On Friday, acting Defense Secretary Patrick Shanahan made an announcement: the Pentagon’s given the go-ahead for an additional $1.5 billion in border wall funding.
And how much does a cool one-and-a-half getcha? According to Stars and Stripes, it’s more than 80 miles of barrier:
The Department of Defense is fully engaged in addressing the crisis on our southwest border, with more than 4,000 servicemembers and 19 aircraft currently supporting the Department of Homeland Security. Today, I authorized the transfer of $1.5 billion toward the construction of more than 80 miles of border barrier. The funds were drawn from a variety of sources, including cost savings, programmatic changes, and revised requirements, and therefore will have minimal impact on force readiness.”
And what’s the dough’s source? More than half will come from Afghan security forces support, as well as from a military retirement system.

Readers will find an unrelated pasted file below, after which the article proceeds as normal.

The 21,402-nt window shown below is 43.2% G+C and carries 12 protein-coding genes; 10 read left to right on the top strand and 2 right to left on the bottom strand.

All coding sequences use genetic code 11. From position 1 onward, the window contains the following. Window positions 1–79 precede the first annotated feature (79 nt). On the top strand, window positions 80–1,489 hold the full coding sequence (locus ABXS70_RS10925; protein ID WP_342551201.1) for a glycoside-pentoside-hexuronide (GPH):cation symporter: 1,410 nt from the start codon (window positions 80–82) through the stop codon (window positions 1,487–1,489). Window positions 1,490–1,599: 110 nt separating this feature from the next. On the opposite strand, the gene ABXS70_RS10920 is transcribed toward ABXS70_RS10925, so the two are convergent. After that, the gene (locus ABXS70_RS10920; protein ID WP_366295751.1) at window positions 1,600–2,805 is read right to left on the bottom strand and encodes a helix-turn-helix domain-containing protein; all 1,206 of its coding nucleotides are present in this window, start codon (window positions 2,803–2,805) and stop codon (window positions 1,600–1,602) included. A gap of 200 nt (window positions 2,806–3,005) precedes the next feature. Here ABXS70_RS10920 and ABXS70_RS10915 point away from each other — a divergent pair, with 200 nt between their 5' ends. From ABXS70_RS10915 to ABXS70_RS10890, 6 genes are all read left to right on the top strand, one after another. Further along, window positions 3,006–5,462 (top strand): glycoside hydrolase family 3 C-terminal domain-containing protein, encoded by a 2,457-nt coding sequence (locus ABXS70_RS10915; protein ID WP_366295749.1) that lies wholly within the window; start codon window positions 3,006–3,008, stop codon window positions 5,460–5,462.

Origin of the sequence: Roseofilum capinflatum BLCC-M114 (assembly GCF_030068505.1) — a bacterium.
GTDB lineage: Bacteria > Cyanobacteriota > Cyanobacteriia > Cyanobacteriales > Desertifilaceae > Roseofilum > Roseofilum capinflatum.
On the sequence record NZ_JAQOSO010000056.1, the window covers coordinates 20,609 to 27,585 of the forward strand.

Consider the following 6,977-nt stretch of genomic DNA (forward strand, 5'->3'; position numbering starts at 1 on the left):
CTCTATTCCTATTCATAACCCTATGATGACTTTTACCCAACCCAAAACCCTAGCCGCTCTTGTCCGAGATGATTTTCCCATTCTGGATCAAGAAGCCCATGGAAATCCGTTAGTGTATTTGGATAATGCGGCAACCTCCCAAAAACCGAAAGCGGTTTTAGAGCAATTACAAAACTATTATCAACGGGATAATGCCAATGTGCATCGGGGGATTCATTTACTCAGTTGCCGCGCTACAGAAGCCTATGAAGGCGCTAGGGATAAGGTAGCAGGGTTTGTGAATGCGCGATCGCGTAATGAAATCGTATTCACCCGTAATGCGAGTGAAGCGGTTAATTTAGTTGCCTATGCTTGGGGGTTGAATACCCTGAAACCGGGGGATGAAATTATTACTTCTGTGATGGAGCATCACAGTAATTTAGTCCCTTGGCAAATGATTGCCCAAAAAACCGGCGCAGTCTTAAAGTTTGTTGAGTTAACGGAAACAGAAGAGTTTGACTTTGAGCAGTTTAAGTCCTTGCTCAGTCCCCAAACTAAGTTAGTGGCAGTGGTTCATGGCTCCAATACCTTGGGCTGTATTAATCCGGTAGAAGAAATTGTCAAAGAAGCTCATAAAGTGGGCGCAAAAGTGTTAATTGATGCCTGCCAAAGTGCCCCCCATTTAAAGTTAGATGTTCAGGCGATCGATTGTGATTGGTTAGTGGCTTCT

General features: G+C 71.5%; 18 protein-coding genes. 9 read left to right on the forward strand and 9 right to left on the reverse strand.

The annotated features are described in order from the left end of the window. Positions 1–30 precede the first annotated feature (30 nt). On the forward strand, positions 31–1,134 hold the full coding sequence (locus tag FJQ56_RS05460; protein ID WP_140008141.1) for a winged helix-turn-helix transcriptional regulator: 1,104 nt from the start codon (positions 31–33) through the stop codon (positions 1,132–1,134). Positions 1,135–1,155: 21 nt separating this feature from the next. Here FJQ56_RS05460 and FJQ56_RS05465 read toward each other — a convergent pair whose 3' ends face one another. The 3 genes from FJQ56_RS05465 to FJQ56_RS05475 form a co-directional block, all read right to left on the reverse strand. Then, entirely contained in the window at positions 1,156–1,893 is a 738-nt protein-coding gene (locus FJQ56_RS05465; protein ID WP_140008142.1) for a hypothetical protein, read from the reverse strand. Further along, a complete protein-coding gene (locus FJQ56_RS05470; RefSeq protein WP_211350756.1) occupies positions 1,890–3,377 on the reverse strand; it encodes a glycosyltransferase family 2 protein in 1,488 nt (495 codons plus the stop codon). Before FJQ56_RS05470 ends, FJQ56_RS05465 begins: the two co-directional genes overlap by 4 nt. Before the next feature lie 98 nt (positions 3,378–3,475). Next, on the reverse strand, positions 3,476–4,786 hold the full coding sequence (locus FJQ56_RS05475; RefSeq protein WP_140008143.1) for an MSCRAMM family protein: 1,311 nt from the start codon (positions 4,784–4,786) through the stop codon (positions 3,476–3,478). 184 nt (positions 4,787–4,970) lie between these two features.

The allocation trails a quarter of a year behind The Donald’s seminal National Emergency declaration (which Lindsey Graham loved — here), setting aside $6 billion in military money and personnel for border business.
The new bil will be put towards replacing fences on four different projects.
But how much more money is there, and how much more wall is guaranteed?
Shanahan told lawmakers that there’s enough Pentagon contracts and funding from their budgets and other agencies in place to build more than 250 miles of new border fencing. That represents the construction of about 63 miles of border barriers during the next six months.
“We now have on contract sufficient funds to build about 256 miles of barrier,” he said.
It sounds like a decent start. This whole funding paradigm, incidentally, is a new one:
Traditionally, the Pentagon conducts a midyear review in April to hunt down budget savings that can be moved to programs that need the money. Now, the Pentagon is redirecting funds to build the wall that would normally go to military accounts that might be running short, such as re-enlistment bonuses and health care, according to Mark Cancian, a senior adviser with the Washington think tank Center for Strategic and International Studies.
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